ADT & Franklin Electric publication: Multi-Objective Optimization of a High Specific Speed Centrifugal Volute Pump Using a 3D Inverse Design Coupled with CFD Simulations

Centrifugal pumps constitute a dominant portion of the world production of pumps, they also consume about 10% of electrical power worldwide. Good performance and high reliability of the centrifugal pumps have been actively pursued by the pump manufacturers.

This paper presents three different multi-objective optimization strategies for a high specific speed centrifugal volute pump design. The objectives of the optimization consist of maximizing the efficiency and minimizing the cavitation while maintaining the Euler head.


Fig. 1. Flowchart of the optimization work.


The first two optimization strategies use a 3D inverse design method to parametrize the blade geometry. Both meridional shape and 3D blade geometry is changed during the optimization. In the first approach Design of Experiment method is used and the efficiency computed from CFD computations, while cavitation is evaluated by using minimum pressure on blade surface predicted by 3D inverse design method.

The design matrix is then used to create a surrogate model where optimization is run to find the best tradeoff between cavitation and efficiency.


“This optimized geometry is manufactured and tested and is found to be 3.9% more efficient than the baseline with little cavitation at high flow.”


In the second approach the 3D inverse design method output is used to compute the efficiency and cavitation parameters and this leads to considerable reduction to the computational time. The resulting optimized geometry is found to be similar to the more computationally expensive solution based on 3D CFD results.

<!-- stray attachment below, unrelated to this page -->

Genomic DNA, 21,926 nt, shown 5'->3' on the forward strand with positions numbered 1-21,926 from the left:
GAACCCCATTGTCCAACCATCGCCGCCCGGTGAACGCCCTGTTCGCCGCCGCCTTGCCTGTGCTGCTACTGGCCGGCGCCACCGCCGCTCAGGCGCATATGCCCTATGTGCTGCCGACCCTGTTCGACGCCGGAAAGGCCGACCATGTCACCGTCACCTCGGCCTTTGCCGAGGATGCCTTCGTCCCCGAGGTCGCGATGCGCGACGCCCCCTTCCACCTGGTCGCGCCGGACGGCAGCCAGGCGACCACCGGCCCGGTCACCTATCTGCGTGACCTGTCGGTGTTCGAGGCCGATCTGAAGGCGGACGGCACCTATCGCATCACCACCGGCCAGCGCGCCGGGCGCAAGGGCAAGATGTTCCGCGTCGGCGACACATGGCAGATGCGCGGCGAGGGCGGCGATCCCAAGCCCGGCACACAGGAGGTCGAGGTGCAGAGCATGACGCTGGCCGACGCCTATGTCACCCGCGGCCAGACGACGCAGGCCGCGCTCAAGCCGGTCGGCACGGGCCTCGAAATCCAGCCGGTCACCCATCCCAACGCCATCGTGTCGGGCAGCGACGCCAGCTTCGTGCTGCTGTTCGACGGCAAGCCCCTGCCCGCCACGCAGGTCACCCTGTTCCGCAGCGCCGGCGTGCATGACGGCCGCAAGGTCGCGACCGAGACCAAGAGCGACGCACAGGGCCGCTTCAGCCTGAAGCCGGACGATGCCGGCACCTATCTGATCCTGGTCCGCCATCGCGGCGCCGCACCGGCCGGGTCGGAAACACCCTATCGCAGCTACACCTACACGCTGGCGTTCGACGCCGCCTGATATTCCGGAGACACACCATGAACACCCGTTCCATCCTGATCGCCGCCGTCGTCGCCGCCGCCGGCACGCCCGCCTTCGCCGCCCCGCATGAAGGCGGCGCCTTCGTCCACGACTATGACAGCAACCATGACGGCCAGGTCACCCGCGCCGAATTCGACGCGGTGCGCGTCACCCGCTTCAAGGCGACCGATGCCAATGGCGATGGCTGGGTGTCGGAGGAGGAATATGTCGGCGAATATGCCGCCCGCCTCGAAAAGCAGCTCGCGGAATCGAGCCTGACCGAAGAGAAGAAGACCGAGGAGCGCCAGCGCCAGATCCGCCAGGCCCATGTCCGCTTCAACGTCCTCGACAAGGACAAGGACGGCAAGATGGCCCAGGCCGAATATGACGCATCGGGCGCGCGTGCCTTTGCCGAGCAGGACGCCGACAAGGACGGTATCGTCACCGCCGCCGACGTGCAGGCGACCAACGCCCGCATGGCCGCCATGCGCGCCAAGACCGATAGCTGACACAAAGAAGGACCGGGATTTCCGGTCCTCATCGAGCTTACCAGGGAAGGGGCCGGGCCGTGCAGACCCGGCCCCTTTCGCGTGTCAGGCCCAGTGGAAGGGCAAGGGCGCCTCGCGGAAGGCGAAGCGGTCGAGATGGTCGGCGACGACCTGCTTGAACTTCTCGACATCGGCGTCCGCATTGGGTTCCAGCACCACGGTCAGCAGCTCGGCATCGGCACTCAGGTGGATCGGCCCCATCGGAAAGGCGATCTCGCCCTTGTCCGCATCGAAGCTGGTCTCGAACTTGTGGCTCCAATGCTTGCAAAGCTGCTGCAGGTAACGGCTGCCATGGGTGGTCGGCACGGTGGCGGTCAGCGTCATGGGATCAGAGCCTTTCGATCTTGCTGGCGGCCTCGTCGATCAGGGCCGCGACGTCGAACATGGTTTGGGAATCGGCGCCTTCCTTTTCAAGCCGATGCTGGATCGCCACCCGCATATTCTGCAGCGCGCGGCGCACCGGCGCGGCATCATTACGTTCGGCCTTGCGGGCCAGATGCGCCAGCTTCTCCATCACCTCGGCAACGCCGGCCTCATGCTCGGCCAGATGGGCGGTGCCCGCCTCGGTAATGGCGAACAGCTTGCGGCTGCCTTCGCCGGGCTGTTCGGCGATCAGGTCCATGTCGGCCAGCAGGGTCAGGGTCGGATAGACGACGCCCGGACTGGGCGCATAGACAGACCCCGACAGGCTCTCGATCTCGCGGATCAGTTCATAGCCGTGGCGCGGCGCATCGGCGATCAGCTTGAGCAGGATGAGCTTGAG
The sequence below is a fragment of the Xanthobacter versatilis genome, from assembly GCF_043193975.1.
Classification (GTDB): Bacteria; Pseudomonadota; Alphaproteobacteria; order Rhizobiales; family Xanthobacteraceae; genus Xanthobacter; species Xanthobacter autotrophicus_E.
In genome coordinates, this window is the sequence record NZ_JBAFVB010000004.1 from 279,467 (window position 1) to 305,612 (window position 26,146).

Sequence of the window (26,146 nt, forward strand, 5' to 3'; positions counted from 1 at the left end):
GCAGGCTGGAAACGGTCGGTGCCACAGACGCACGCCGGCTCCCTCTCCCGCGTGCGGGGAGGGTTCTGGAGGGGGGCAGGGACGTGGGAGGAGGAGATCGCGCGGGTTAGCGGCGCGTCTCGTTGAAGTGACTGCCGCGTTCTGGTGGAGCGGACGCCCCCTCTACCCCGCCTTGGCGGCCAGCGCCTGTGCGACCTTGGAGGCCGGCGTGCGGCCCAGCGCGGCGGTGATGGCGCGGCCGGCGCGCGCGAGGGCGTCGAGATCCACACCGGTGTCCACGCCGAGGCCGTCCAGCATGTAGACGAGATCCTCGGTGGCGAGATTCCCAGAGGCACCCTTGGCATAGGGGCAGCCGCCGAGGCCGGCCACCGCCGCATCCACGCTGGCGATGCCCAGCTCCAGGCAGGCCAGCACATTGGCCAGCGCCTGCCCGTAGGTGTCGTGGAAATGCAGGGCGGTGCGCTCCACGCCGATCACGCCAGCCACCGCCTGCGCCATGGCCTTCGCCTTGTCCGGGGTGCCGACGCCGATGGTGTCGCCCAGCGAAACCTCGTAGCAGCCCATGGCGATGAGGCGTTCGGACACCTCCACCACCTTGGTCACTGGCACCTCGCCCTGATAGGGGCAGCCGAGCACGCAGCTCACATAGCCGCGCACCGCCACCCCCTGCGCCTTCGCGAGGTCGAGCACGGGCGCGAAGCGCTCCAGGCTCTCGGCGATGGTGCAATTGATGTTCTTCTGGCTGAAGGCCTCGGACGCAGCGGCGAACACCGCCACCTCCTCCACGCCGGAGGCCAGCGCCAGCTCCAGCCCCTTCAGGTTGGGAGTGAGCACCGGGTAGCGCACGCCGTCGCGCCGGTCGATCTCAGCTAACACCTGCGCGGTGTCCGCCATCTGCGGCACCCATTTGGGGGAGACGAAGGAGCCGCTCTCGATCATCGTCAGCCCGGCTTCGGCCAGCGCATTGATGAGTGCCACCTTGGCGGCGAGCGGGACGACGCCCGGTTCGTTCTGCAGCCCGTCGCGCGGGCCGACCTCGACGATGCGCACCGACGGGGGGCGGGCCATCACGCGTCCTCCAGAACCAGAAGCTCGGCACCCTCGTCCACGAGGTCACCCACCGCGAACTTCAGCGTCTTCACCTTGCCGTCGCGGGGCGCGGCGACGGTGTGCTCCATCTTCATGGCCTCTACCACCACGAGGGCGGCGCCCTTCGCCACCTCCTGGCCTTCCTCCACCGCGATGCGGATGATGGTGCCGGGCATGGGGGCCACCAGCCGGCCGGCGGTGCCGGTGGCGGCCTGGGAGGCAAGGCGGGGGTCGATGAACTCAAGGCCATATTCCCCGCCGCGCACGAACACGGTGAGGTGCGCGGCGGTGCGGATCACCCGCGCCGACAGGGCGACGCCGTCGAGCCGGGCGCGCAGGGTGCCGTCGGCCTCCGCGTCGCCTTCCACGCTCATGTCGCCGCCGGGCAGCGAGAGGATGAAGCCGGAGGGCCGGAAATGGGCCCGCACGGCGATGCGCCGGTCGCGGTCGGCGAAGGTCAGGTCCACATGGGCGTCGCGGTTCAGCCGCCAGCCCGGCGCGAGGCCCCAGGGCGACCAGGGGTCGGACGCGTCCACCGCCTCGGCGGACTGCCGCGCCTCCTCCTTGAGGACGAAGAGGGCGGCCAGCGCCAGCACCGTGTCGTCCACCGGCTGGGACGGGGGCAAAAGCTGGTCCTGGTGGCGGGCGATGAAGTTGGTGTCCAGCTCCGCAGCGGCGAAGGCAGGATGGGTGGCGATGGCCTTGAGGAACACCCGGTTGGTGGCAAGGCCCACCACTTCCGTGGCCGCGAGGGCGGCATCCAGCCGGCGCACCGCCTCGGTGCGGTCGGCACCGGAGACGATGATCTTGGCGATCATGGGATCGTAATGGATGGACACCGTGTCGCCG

In order to compare the inverse design based optimization to the conventional optimization an equivalent optimization is carried out by parametrizing the blade angle and meridional shape. Two different approaches are used for conventional optimization one in which the blade angle at TE is not constrained and one in which blade angles are constrained. In both cases larger variation in head is obtained when compared with the inverse design approach.

Read more by downloading the publication.

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Mehrdad Zangeneh

Mehrdad Zangeneh is Founder and Managing Director of Advanced Design Technology and professor of Thermofluids at University College London.

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